Buying a home is often one of the biggest purchases—if not the biggest—that you will make, so it’s essential to make sure that your property and possessions are protected. Homeowners insurance covers your home and its contents in the case of a disaster like a fire or a tornado and even in the event of theft or vandalism.
But every home insurance policy is different, and the cost can vary depending on your location, the size of your home, and a variety of other factors. That’s why it’s important to do your research and choose the policy that best meets your specific needs.
What does homeowners insurance cover? What doesn’t it cover? How much does it cost? What is the difference between homeowners insurance and a home warranty, and why do you need both? These are all questions we’ll answer so you can close on and move into your home with confidence.
Do I have to buy homeowners insurance?
All homeowners should invest in insurance to protect their property and belongings. Your mortgage lender will most likely require you to buy homeowners insurance before closing if you finance your home. Even though you might not technically need homeowners insurance if you don’t have a mortgage, it can help you save a significant amount of money to replace damaged or destroyed items.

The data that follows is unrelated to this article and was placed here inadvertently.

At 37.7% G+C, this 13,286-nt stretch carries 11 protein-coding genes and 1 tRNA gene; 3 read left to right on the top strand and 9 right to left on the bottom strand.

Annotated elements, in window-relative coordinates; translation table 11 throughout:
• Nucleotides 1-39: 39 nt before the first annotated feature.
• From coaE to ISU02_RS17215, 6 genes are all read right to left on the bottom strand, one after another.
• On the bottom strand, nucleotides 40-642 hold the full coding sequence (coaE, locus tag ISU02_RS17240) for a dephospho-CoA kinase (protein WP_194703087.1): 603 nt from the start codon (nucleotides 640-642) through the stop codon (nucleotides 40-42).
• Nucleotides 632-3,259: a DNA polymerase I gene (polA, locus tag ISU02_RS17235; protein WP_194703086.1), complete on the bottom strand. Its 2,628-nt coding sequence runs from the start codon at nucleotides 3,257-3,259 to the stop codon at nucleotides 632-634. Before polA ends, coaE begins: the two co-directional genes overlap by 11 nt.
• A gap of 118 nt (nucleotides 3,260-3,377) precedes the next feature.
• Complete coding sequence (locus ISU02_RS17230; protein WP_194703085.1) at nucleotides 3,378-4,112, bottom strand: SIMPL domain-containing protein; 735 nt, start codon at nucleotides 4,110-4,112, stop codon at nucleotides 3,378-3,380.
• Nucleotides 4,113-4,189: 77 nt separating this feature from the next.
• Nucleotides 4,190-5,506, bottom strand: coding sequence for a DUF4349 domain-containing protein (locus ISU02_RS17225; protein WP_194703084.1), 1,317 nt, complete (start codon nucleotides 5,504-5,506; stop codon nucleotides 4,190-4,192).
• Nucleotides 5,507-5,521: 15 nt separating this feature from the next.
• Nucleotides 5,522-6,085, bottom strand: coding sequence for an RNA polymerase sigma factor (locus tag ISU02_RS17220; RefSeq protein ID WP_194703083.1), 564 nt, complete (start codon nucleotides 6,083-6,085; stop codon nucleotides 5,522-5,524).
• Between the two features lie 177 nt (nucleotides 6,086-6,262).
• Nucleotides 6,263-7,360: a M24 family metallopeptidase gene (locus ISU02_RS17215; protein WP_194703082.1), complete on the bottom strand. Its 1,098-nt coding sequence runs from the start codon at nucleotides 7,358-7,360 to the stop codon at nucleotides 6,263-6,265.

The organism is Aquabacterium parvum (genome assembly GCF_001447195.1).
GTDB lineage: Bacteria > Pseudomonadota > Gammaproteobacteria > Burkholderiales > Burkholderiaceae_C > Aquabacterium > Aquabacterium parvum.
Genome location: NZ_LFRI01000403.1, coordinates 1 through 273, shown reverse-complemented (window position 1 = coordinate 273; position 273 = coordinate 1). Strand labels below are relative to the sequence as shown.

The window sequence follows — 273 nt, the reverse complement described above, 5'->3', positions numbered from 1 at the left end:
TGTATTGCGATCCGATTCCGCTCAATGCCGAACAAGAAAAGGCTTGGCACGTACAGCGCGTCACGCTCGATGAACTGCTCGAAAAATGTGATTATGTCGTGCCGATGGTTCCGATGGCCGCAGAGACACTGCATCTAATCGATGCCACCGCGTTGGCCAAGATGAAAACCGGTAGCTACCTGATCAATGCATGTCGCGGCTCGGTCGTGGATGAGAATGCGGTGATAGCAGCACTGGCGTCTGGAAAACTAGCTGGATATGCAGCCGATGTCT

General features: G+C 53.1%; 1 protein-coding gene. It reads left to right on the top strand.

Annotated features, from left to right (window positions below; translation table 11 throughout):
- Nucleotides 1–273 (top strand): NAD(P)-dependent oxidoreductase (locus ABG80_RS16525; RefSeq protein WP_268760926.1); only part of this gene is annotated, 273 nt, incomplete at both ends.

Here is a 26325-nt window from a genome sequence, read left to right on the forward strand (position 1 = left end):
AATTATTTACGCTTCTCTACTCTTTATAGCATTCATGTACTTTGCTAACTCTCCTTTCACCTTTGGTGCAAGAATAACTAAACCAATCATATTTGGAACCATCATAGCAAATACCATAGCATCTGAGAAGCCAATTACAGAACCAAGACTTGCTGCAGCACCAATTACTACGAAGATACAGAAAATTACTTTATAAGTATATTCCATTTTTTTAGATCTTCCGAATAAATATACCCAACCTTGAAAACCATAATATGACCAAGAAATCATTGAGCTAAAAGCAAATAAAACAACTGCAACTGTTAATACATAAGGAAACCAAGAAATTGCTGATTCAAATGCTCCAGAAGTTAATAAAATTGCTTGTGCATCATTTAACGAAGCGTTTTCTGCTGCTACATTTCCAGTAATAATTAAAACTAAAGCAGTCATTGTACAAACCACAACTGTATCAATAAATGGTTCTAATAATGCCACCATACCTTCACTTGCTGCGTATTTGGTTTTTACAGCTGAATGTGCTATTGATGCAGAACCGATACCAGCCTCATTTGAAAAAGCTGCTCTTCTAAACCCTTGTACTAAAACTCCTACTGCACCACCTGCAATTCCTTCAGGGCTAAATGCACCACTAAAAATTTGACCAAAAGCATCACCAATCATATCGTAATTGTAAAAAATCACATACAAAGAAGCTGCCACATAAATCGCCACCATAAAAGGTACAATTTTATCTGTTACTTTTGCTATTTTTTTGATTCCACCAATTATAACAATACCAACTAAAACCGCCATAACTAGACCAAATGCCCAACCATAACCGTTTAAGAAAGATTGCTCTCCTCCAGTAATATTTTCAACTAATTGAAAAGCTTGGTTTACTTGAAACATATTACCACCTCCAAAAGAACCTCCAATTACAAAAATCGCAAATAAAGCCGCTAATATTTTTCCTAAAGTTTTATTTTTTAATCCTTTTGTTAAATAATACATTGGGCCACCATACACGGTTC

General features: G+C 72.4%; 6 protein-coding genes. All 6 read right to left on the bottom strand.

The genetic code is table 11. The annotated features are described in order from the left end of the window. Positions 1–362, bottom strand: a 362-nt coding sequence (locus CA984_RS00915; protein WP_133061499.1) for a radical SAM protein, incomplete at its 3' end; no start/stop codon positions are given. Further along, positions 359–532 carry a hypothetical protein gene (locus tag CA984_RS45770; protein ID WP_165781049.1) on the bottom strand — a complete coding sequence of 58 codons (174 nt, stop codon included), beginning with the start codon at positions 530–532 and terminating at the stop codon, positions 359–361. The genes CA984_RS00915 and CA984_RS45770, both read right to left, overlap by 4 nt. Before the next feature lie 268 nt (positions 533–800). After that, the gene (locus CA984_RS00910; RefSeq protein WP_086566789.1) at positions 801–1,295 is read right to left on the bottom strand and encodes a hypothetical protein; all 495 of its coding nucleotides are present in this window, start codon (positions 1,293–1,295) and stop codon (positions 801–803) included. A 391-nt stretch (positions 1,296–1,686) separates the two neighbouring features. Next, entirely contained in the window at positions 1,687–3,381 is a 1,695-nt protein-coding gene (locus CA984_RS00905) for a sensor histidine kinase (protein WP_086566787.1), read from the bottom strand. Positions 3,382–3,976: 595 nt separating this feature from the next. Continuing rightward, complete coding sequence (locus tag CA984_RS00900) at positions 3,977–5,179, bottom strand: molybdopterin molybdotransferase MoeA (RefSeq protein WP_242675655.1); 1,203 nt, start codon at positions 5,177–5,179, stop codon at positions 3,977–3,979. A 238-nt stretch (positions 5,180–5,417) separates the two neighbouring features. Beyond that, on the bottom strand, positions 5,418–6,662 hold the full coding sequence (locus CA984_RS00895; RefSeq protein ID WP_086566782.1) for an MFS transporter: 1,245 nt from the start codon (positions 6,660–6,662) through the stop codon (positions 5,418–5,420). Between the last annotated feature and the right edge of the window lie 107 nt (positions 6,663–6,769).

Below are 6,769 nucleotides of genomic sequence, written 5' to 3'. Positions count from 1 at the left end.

What does homeowners insurance cover?
Think of homeowners insurance as a safety net in case of an emergency event that damages your home or its contents. A home insurance policy covers damages to your home or personal belongings as well as legal and medical costs for anyone outside the family who is injured on your property.